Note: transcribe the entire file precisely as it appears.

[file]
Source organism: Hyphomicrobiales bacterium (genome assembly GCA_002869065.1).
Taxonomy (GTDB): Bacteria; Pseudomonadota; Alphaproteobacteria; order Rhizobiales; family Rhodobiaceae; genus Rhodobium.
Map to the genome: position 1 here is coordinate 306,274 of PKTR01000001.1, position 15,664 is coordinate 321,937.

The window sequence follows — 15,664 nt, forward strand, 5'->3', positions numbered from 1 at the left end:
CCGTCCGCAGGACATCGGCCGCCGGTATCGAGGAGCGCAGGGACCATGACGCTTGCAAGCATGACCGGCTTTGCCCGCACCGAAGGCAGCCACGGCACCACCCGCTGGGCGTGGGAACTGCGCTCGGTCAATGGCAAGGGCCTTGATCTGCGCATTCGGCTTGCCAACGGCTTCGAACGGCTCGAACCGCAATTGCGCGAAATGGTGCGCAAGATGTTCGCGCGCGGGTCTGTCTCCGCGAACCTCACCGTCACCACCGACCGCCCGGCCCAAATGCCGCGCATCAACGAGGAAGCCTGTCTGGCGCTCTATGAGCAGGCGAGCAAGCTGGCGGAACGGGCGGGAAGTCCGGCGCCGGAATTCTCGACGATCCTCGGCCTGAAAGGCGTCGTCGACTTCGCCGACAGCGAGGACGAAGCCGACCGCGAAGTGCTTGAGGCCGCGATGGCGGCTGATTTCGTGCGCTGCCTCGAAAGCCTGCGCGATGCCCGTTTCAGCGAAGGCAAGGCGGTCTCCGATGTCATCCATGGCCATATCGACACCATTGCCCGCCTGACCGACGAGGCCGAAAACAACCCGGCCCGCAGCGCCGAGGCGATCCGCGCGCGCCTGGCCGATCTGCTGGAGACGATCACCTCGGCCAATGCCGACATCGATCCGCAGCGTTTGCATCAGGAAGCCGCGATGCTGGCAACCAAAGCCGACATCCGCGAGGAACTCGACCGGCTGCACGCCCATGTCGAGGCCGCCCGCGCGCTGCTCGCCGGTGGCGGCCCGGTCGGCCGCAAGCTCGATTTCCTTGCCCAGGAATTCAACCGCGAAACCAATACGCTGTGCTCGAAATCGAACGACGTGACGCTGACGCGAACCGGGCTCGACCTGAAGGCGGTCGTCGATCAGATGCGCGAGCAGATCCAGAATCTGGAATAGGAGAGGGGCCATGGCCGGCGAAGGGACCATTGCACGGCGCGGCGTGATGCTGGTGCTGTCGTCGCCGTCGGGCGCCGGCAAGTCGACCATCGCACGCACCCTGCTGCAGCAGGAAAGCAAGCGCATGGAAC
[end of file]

Source organism: Hyphomicrobiales bacterium (genome assembly GCA_002869065.1).
Taxonomy (GTDB): Bacteria; Pseudomonadota; Alphaproteobacteria; order Rhizobiales; family Rhodobiaceae; genus Rhodobium.
Map to the genome: position 1 here is coordinate 306,274 of PKTR01000001.1, position 15,664 is coordinate 321,937.

The window sequence follows — 15,664 nt, forward strand, 5'->3', positions numbered from 1 at the left end:
CCGTCCGCAGGACATCGGCCGCCGGTATCGAGGAGCGCAGGGACCATGACGCTTGCAAGCATGACCGGCTTTGCCCGCACCGAAGGCAGCCACGGCACCACCCGCTGGGCGTGGGAACTGCGCTCGGTCAATGGCAAGGGCCTTGATCTGCGCATTCGGCTTGCCAACGGCTTCGAACGGCTCGAACCGCAATTGCGCGAAATGGTGCGCAAGATGTTCGCGCGCGGGTCTGTCTCCGCGAACCTCACCGTCACCACCGACCGCCCGGCCCAAATGCCGCGCATCAACGAGGAAGCCTGTCTGGCGCTCTATGAGCAGGCGAGCAAGCTGGCGGAACGGGCGGGAAGTCCGGCGCCGGAATTCTCGACGATCCTCGGCCTGAAAGGCGTCGTCGACTTCGCCGACAGCGAGGACGAAGCCGACCGCGAAGTGCTTGAGGCCGCGATGGCGGCTGATTTCGTGCGCTGCCTCGAAAGCCTGCGCGATGCCCGTTTCAGCGAAGGCAAGGCGGTCTCCGATGTCATCCATGGCCATATCGACACCATTGCCCGCCTGACCGACGAGGCCGAAAACAACCCGGCCCGCAGCGCCGAGGCGATCCGCGCGCGCCTGGCCGATCTGCTGGAGACGATCACCTCGGCCAATGCCGACATCGATCCGCAGCGTTTGCATCAGGAAGCCGCGATGCTGGCAACCAAAGCCGACATCCGCGAGGAACTCGACCGGCTGCACGCCCATGTCGAGGCCGCCCGCGCGCTGCTCGCCGGTGGCGGCCCGGTCGGCCGCAAGCTCGATTTCCTTGCCCAGGAATTCAACCGCGAAACCAATACGCTGTGCTCGAAATCGAACGACGTGACGCTGACGCGAACCGGGCTCGACCTGAAGGCGGTCGTCGATCAGATGCGCGAGCAGATCCAGAATCTGGAATAGGAGAGGGGCCATGGCCGGCGAAGGGACCATTGCACGGCGCGGCGTGATGCTGGTGCTGTCGTCGCCGTCGGGCGCCGGCAAGTCGACCATCGCACGCACCCTGCTGCAGCAGGAAAGCAAGCGCATGGAAC